H-082. The Role of HP1042 in Helicobacter pylori Motility

T. G. Smith, T. R. Hoover;
The Univ. of Georgia, Athens, GA.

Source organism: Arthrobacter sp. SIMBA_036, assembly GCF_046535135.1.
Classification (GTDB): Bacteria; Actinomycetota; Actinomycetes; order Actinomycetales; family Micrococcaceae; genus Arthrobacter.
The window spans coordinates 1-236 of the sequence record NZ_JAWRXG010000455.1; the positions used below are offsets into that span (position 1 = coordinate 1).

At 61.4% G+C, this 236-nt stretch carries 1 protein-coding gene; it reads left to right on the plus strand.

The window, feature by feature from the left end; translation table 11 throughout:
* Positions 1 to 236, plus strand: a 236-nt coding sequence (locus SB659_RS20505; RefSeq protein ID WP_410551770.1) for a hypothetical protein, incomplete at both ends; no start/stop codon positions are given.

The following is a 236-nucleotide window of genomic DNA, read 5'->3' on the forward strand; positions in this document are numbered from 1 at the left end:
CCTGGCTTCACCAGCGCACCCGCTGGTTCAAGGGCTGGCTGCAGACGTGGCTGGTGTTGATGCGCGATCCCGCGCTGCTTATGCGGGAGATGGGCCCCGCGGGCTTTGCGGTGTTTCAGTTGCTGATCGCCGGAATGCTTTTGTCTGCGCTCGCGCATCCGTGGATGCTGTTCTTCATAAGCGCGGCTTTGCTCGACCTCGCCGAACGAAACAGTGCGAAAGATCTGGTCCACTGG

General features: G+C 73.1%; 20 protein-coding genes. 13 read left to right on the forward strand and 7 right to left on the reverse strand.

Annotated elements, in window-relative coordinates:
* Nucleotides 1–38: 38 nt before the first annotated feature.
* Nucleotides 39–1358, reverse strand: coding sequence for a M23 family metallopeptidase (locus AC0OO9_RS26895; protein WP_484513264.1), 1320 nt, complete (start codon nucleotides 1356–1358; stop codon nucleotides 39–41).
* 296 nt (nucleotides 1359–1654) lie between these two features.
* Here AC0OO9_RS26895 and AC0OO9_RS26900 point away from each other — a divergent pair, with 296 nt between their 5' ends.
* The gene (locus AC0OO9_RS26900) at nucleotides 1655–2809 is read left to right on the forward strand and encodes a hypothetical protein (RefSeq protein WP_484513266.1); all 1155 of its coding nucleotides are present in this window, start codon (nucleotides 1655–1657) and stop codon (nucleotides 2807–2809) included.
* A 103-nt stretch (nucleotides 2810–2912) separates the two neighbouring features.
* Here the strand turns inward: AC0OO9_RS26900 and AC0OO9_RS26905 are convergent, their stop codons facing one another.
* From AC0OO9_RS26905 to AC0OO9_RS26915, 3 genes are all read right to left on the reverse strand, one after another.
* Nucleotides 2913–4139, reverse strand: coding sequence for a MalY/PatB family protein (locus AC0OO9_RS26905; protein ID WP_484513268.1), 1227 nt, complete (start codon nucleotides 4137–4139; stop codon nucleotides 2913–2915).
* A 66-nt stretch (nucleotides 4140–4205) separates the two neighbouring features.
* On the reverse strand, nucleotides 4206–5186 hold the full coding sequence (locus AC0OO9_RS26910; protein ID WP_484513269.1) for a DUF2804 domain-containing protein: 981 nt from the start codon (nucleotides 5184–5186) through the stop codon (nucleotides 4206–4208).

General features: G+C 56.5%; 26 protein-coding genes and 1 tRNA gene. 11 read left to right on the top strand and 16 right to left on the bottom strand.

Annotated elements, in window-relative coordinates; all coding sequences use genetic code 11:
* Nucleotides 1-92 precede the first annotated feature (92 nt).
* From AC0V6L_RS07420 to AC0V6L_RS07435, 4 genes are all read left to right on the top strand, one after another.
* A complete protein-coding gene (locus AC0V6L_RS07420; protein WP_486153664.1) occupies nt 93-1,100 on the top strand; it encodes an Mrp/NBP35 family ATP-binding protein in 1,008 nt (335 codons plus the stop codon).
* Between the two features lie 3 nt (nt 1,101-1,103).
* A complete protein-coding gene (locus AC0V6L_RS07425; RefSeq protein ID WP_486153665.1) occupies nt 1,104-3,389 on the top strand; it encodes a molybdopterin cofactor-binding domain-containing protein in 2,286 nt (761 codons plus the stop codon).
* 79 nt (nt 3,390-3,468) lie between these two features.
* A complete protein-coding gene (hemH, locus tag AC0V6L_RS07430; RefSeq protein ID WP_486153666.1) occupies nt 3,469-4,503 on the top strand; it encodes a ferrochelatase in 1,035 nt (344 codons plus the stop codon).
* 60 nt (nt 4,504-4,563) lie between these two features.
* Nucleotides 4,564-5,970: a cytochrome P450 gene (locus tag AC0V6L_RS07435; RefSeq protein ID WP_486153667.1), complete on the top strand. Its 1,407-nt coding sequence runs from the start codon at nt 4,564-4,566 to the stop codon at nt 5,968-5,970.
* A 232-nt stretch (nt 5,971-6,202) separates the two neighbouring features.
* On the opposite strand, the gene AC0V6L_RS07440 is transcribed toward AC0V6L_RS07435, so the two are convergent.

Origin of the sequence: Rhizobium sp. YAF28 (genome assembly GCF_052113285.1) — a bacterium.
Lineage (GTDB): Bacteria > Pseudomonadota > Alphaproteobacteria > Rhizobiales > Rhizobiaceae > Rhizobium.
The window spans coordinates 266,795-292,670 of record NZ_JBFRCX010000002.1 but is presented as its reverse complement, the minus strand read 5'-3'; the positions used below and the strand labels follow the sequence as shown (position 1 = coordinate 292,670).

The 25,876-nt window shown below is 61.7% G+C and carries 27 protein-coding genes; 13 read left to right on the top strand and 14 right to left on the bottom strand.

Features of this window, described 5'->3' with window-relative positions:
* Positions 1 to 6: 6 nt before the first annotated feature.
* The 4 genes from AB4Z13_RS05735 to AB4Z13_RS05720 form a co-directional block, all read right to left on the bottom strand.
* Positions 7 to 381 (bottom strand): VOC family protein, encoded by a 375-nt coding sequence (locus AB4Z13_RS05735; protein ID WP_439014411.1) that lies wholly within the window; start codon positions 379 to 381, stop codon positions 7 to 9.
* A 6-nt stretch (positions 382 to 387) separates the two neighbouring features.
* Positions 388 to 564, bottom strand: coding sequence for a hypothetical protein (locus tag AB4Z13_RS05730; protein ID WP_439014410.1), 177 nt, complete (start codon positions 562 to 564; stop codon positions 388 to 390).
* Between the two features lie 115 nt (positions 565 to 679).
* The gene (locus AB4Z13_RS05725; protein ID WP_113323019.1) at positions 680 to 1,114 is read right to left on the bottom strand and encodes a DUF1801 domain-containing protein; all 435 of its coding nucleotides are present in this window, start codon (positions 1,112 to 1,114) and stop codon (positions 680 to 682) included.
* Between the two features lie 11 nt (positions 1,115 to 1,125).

The Gram-negative, ε-Proteobacteria Helicobacter pylori is a significant human pathogen infecting a large percentage of the worldwide population and causing acute gastritis, peptic ulcers, gastric carcinoma and B-cell mucosa-associated lymphoid tissue lymphoma in some infected individuals. Many essential colonization factors have been identified in H. pylori including flagellar motility. Flagellum assembly requires over 40 proteins and all three sigma factors (RpoD, RpoN and FliA) within the cell. Transcription of the H. pylori RpoN regulon is controlled by a two-component regulatory system. Previous studies in H. pylori showed that flagellar gene expression is influenced by the flagellar protein export apparatus. Specifically FlhA, a component of the flagellar protein export apparatus, was identified as having a potential regulatory role in transcription of RpoN-dependent flagellar genes. In the present study we found that some insertion mutations in flhA resulted in decreased expression of RpoN-dependent reporter genes, while other insertions resulted in enhanced expression of these reporter genes. These differences may reflect distinct consequences of flhA disruption due to the predicted size of a resulting truncated FlhA protein. Alternatively, the differences could be caused by polar effects on the gene or genes downstream of flhA. The gene immediately downstream of flhA (HP1042) encodes a predicted phosphohydrolase and appears to form an operon with flhA. This synteny is conserved in other genera of the ε-Proteobacteria including Campylobacter, Wolinella and Thiomicrospira. The association of hp1042 with flhA suggested a possible role for HP1042 in flagellar biosynthesis or function. However, deletion of hp1042 in H. pylori 43504 did not affect motility. Experiments are currently underway to determine if disruption of hp1042 influences expression of RpoN-dependent reporter genes.